post chemo, with my marrow as good as dead, the transplant of healthy stem cells by way of blood transfusion will take place. and this would either be cells harvested from my brother patrick (sister mia may be ineligible because of her pregnancy), or a cord blood match (while not the best option, a match with the registry is almost a sure thing).
from that point on, my job will be to stay alive. i could be in the hospital (in isolation, no immune system) for up to two months. this will be a long and arduous stretch of fighting infections, monitoring vital organs, and dealing with the adverse affects of graft-versus-host (GVH).
these are the primary risks: 1) infections; with no immune system for so long, the mildest bugs could be very formidable foes 2) organ failure; the big three being liver, kidneys, and heart, as the chemotherapy and continued immunosuppression are taxing to say the least, and 3) graft-versus-host; this is when my DNA fights the incoming DNA, and it can manifest as something as harmless as a skin rash, to something as unfun as nausea and vomiting, to something as fatal as renal failure. GVH can arise at anytime following the transplant. anytime. two days out, two months, more. and a little GVH is a good thing, indicating a robust influx of healthy cells, but it goes without saying that too much GVH is something we’re praying against as if my life depends upon it. because it does.
once home again, i must see a doctor at the U every day for a season, then every other day, and if i continue to improve, with less and less frequency over the course of many months. there will also persist the possibility of additional hospital stays, due to the great variety of potential complications.
so that’s that.
believe it or not, that’s not the hard news.
it’s the odds that are so difficult…the likelihood that it’ll return…that it won’t be cured…that the treatment itself will take me out.
even after all the above, or perhaps because of it, the odds are decidedly stacked against me, the numbers are not in my favor.
i say this all very carefully, for i know i’m not a number, not a statistic, not yet. and i know it will be necessary to focus on the good, on the cure that is also possible. so, while i will write next (and honestly) how we feel about this, i will end here by leaning into the good.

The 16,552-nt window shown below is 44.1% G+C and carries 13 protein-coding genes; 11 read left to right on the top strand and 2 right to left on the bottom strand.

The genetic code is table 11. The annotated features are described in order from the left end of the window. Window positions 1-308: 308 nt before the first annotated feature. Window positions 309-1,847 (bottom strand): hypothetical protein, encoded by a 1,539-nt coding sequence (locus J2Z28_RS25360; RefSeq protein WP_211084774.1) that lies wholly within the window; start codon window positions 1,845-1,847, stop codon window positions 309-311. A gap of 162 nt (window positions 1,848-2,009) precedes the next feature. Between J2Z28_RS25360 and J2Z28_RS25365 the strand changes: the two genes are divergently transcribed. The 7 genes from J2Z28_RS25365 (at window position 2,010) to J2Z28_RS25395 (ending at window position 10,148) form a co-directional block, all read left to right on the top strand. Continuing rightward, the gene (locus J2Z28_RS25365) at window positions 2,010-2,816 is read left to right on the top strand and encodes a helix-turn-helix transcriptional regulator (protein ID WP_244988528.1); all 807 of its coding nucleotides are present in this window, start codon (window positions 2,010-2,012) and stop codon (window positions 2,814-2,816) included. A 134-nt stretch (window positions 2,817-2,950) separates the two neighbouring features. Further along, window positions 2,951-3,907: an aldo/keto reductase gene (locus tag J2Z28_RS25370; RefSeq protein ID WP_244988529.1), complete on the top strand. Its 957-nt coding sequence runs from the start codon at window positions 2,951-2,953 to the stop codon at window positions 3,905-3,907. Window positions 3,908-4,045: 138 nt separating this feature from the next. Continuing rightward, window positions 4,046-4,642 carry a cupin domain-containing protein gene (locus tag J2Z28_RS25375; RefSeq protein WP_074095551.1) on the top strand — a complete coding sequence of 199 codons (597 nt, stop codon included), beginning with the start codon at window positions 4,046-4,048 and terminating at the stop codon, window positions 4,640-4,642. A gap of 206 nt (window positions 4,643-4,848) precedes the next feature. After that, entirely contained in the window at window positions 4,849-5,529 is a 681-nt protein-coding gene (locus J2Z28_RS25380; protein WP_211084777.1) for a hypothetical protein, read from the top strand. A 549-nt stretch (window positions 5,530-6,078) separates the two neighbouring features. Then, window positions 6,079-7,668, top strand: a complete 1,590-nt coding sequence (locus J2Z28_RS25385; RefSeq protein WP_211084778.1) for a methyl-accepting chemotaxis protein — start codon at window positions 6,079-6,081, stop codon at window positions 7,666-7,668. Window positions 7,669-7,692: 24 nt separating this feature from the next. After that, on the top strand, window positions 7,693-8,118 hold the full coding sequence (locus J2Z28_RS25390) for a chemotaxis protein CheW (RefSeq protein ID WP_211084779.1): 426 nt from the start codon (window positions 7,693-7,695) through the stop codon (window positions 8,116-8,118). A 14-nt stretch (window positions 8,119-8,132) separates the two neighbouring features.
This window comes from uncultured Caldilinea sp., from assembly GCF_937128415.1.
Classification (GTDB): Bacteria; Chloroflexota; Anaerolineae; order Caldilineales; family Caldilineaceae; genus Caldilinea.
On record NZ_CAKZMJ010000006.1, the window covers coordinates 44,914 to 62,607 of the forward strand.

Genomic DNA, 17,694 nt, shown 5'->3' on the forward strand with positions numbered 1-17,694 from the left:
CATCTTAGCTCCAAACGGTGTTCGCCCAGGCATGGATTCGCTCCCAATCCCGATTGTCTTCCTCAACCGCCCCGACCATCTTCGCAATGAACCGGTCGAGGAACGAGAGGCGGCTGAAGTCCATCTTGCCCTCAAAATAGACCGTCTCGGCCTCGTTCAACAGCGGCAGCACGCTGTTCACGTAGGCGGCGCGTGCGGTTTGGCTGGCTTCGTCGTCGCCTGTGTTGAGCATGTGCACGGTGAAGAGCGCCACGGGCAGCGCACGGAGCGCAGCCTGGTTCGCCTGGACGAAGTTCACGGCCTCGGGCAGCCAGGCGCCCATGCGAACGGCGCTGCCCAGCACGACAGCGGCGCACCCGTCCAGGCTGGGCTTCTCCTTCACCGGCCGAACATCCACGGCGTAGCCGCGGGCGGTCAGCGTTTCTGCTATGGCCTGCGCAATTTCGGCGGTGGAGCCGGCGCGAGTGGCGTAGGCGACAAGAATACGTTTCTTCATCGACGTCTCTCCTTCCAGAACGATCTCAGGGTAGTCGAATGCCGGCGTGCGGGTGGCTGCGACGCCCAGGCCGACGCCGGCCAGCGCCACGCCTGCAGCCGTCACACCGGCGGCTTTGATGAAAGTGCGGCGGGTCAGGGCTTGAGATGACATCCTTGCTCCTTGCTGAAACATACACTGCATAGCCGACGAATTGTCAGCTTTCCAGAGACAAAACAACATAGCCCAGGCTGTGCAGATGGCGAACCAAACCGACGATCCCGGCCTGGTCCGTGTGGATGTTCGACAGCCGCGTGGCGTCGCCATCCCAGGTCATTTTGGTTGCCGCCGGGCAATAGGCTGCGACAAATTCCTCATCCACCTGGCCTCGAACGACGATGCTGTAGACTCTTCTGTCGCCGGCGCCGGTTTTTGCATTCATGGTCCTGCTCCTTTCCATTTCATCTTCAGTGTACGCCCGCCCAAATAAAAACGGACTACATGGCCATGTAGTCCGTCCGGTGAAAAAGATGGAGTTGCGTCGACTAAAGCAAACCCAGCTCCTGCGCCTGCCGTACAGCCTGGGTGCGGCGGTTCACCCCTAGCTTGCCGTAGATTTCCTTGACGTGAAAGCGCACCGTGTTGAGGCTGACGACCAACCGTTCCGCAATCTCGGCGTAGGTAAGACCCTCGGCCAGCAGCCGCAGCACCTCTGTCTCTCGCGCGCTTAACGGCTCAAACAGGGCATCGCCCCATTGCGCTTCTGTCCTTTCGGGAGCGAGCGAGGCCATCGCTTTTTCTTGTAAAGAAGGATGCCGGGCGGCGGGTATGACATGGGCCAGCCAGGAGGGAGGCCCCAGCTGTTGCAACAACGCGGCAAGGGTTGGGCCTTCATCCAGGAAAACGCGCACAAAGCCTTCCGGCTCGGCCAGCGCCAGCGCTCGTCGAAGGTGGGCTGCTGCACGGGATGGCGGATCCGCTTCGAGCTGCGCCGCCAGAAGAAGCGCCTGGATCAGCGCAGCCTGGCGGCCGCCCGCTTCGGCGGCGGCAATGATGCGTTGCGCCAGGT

the odds are not in my favor, but just barely. and i’ve never been much of a numbers guy anyway. what do they matter.
and the induction round of chemotherapy may yet be avoided. due to the recent tragedy of losing jen’s dad – the primary caregiver for our boys aside from ourselves – we have asked if there might be another way. a way for us to have a season of normal life here at home before normal is upset once again.
doctor cooley is consulting with other transplant doctors about the viability of a plan B. i may be able to do a milder chemotherapy over a longer period of time and be able to do so as an outpatient. while it would still be difficult – my hair would fall out and all that (my hair being the least of my troubles) – this would potentially buy us some time, and allow us a fairly normal holiday season with the boys.
it is not the favored option, according to doctor cooley, and may not be as effective in decreasing my blasts as the induction chemo, but it is what we would prefer. so we are waiting to hear from doctor cooley as to whether or not we can do this, and if not, how long we can hold off on getting this whole thing underway.
so, i think that’s it.
i’ll say nothing of how we feel about it here. that will wait for another day. but i do want to make known one important thing that we are seeking to do about it, and it may very well involve some of you.
this coming sunday, the 20th of november, at 6:30pm at the central mission in saint paul (1632 charles avenue, two blocks north and west of university and snelling), we will be having a prayer/healing service in which i will beg the prayers of God’s people for my healing, and if not that, the kind of hope and faith and peace that only the breath of God can provide. i invite you to join us if you can. if not with your presence, at least with your prayers.
hoping and praying, praying and hoping, but grieving nonetheless,
i am his,